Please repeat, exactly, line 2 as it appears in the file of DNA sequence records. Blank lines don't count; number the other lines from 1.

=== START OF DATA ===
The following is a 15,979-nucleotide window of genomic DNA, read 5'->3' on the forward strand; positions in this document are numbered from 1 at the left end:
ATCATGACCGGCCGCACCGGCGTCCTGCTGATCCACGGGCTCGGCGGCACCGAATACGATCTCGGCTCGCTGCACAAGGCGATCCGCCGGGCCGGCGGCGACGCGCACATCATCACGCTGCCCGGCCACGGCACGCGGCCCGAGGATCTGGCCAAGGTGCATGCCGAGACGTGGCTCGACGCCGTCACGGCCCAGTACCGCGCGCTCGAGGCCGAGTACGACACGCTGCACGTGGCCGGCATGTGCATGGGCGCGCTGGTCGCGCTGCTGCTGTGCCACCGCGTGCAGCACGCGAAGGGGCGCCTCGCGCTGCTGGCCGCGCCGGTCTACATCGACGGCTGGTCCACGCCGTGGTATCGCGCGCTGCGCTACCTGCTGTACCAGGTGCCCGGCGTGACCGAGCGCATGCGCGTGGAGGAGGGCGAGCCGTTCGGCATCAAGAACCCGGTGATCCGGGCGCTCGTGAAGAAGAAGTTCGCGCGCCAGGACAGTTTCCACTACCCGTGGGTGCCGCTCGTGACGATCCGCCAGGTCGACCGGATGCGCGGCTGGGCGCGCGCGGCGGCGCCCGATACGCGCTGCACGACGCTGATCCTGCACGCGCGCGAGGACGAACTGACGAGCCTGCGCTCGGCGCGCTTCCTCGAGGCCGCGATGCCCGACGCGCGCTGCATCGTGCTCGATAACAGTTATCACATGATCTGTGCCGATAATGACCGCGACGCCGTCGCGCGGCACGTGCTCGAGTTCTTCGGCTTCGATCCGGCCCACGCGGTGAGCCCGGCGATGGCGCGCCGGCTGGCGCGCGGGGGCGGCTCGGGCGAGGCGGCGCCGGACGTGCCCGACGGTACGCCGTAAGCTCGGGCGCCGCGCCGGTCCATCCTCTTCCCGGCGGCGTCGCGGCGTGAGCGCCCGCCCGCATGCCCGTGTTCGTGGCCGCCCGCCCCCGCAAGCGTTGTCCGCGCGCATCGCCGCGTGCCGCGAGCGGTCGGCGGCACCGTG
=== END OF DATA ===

ATCATGACCGGCCGCACCGGCGTCCTGCTGATCCACGGGCTCGGCGGCACCGAATACGATCTCGGCTCGCTGCACAAGGCGATCCGCCGGGCCGGCGGCGACGCGCACATCATCACGCTGCCCGGCCACGGCACGCGGCCCGAGGATCTGGCCAAGGTGCATGCCGAGACGTGGCTCGACGCCGTCACGGCCCAGTACCGCGCGCTCGAGGCCGAGTACGACACGCTGCACGTGGCCGGCATGTGCATGGGCGCGCTGGTCGCGCTGCTGCTGTGCCACCGCGTGCAGCACGCGAAGGGGCGCCTCGCGCTGCTGGCCGCGCCGGTCTACATCGACGGCTGGTCCACGCCGTGGTATCGCGCGCTGCGCTACCTGCTGTACCAGGTGCCCGGCGTGACCGAGCGCATGCGCGTGGAGGAGGGCGAGCCGTTCGGCATCAAGAACCCGGTGATCCGGGCGCTCGTGAAGAAGAAGTTCGCGCGCCAGGACAGTTTCCACTACCCGTGGGTGCCGCTCGTGACGATCCGCCAGGTCGACCGGATGCGCGGCTGGGCGCGCGCGGCGGCGCCCGATACGCGCTGCACGACGCTGATCCTGCACGCGCGCGAGGACGAACTGACGAGCCTGCGCTCGGCGCGCTTCCTCGAGGCCGCGATGCCCGACGCGCGCTGCATCGTGCTCGATAACAGTTATCACATGATCTGTGCCGATAATGACCGCGACGCCGTCGCGCGGCACGTGCTCGAGTTCTTCGGCTTCGATCCGGCCCACGCGGTGAGCCCGGCGATGGCGCGCCGGCTGGCGCGCGGGGGCGGCTCGGGCGAGGCGGCGCCGGACGTGCCCGACGGTACGCCGTAAGCTCGGGCGCCGCGCCGGTCCATCCTCTTCCCGGCGGCGTCGCGGCGTGAGCGCCCGCCCGCATGCCCGTGTTCGTGGCCGCCCGCCCCCGCAAGCGTTGTCCGCGCGCATCGCCGCGTGCCGCGAGCGGTCGGCGGCACCGTG